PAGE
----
We may not be able to travel right now, but that needn’t stop us starting to explore the world again…

Japan is often thought of as a “far away” country where they do things differently, and this is indeed true. The Japanese, have, for example, a unique language not shared by any other group of people, and a unique religion – Shinto. Yet Japan is becoming increasingly “Western” in its norms, expectations, and way of life. Furthermore, Japan today participates more widely in the international arenas of sport, music, food, fashion, design, robotics, R&D collaboration, overseas aid, and “soft power” diplomacy than ever before.

However, despite this pursuit of modern living, the core values of traditional Japan – a sense of duty rather than of rights, the pursuit of harmony as an instinctive need at all levels of society, and respect for each other throughout life – not least in old age – endure. The visitor should be aware that notions of “uniqueness” also endure in the Japanese psyche. Japan is one of the most pleasant and safest countries to live in; it has one of the best medical infrastructures and enjoys the longest life expectancy in the world.

Japan functions mainly as a consensus-based society, but Japanese genius and eccentricity point to an unexpected strand of individualism. This new, updated edition of Culture Smart! Japan provides information and insights into people’s attitudes and behavior and practical advice to help you discover the brilliance and charm of this complex, rich, and dynamic society.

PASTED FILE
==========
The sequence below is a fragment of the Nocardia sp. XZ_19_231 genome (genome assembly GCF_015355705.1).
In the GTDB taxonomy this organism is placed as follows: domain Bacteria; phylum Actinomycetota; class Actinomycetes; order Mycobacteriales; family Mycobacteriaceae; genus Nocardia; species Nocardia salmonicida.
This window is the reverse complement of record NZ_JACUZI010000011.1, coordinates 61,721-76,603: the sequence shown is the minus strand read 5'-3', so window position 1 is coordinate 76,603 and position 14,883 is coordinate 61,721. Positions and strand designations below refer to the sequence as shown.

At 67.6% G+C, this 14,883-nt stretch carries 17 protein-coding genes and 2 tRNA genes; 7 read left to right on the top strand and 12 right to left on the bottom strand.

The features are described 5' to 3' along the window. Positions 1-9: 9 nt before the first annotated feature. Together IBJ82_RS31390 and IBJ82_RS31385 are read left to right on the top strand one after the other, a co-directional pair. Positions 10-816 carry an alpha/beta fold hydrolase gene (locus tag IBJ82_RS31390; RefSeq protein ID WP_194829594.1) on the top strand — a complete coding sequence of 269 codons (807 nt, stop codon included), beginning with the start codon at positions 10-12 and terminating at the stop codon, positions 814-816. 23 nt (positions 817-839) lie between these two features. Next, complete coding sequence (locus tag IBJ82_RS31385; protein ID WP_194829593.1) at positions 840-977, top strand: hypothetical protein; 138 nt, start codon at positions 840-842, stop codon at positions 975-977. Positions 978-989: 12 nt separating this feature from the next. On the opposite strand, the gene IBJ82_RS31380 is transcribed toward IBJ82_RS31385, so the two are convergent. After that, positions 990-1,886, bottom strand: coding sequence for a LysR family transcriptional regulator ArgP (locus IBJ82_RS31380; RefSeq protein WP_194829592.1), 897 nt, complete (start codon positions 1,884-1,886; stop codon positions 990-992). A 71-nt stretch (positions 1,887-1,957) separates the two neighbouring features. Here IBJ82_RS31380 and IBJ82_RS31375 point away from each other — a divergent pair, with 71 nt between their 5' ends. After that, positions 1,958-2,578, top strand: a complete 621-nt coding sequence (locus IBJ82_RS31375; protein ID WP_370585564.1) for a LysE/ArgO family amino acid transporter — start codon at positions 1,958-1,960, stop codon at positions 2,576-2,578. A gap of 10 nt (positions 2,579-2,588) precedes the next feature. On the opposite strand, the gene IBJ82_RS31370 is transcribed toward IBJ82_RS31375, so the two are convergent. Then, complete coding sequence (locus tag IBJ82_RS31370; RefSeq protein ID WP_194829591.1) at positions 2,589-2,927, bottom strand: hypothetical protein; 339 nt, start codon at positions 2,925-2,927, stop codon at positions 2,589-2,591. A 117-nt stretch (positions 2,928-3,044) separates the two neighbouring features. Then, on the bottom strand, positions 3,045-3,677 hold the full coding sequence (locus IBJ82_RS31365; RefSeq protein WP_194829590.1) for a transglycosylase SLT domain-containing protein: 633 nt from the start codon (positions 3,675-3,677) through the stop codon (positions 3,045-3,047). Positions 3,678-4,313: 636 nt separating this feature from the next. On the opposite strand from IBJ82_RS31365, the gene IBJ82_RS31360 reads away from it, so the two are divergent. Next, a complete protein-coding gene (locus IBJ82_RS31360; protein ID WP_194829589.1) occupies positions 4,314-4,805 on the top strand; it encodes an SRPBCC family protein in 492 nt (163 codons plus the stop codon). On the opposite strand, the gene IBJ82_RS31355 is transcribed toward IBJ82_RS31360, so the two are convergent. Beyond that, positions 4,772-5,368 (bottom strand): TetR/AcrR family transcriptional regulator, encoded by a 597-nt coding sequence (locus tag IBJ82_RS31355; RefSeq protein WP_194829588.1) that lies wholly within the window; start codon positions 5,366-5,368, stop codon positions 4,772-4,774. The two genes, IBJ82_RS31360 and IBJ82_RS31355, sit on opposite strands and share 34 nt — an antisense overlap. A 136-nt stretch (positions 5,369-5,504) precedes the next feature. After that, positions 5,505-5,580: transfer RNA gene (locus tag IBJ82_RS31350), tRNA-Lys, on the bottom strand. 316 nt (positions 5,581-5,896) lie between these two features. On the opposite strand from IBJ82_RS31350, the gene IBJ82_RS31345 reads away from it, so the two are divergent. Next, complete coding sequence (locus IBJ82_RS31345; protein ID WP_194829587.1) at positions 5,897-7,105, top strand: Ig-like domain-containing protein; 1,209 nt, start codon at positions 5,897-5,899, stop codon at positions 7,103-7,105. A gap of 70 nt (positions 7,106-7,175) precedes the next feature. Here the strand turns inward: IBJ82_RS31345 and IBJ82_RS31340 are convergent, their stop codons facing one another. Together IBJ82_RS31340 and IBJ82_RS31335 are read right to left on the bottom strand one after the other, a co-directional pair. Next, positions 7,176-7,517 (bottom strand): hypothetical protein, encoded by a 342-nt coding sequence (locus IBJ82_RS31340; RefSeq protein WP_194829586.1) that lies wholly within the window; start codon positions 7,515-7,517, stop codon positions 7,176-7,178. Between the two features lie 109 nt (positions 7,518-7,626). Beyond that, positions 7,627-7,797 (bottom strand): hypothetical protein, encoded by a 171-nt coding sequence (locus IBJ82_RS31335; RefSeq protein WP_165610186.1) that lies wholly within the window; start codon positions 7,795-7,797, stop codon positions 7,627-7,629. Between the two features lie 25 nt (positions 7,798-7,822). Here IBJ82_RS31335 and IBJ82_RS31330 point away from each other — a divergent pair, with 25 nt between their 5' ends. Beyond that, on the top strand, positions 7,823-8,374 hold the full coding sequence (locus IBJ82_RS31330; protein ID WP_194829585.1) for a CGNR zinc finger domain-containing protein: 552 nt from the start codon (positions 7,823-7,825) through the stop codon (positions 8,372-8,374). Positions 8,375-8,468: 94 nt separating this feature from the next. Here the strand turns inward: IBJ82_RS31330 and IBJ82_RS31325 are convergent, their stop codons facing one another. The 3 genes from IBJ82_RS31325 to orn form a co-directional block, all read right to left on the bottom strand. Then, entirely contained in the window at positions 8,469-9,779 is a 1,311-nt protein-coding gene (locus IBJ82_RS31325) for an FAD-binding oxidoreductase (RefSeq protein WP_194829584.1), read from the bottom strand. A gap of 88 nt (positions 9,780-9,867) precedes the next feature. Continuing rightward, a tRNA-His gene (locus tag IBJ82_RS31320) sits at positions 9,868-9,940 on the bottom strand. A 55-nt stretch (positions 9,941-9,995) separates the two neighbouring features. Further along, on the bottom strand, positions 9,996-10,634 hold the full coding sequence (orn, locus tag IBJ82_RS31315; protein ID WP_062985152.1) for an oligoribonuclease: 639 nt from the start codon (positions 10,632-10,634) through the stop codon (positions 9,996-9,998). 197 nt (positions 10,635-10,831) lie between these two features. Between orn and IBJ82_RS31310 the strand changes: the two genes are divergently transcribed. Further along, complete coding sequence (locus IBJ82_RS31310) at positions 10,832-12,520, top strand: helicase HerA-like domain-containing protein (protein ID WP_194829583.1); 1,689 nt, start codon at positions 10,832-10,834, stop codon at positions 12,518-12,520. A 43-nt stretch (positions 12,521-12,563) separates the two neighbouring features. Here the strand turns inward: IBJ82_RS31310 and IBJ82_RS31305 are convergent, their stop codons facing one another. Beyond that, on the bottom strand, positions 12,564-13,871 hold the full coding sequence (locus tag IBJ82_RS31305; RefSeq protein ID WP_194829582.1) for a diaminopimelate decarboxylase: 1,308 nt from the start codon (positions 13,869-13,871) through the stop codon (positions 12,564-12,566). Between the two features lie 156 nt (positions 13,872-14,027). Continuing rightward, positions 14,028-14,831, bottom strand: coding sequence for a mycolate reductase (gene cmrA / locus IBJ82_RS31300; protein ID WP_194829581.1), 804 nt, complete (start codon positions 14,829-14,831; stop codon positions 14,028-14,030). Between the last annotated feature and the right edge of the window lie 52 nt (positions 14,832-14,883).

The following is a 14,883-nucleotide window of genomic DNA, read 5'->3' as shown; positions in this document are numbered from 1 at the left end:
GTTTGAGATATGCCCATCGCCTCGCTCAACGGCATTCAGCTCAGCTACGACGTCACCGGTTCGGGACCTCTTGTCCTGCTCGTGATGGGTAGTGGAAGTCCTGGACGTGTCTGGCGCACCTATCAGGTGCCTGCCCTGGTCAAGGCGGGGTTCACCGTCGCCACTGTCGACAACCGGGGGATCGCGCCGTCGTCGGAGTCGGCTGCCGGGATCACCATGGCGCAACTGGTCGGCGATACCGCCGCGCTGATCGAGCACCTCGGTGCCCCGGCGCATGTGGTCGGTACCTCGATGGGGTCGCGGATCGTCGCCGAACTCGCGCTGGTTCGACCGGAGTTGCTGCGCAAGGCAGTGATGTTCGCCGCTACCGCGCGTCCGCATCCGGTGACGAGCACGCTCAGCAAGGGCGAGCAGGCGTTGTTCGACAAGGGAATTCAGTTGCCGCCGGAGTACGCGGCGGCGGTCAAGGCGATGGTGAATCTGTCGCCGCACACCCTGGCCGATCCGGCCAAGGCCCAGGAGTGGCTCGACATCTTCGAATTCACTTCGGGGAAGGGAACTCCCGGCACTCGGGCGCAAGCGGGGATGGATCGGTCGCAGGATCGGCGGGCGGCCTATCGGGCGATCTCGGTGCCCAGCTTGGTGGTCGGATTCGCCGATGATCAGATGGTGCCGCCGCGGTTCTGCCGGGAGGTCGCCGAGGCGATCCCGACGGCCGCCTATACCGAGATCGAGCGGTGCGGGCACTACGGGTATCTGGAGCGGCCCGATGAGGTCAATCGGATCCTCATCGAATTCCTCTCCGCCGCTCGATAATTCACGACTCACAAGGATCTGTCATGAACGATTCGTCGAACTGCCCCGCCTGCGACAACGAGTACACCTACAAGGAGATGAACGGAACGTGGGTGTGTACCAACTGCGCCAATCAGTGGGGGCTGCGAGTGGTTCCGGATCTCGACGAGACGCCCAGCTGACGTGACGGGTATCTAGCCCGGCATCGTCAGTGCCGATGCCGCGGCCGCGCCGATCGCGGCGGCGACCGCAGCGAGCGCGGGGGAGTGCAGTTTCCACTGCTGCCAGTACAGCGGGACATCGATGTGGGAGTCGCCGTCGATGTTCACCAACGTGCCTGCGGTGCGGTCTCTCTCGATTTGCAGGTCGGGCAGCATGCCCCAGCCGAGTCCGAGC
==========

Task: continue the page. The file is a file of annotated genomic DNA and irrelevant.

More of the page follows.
For more: https://culturesmartbooks.co.uk/shop/index.php?route=product/product&product_id=95

Book Details:

    • ISBN: 9781787028920
    • Format: Paperback
    • Page count: 200
    • Dimensions: 170 x 110 x 13mm
    • Published at: £9.99 / $12.99 / CAN $17.99

Wednesday Wanderlust – 10 values and attitudes of East Asia

East Asia

East Asia is an exciting and culturally unique corner of the world popular with tourists. Check out these 10 values and attitudes straight from our guides.

Photo credit: www.pixabay.com


  1. In 2009, a brand new festival “Singles Day” was invented as a marketing ploy. The date is 11 November, or 11/11, as the four number ones symbolise four “bare sticks” (single people). Singles Day is equivalent to America’s Black Friday in terms of popularity and sales.
  1. The annual Moon Festival (which is around mid-September) celebrates the legend of the moon goddess Chang-O. This is a family affair to admire the full moon and eat “moon-cakes” which are round cakes with fillings such as lotus-seed paste, fruit or ham.

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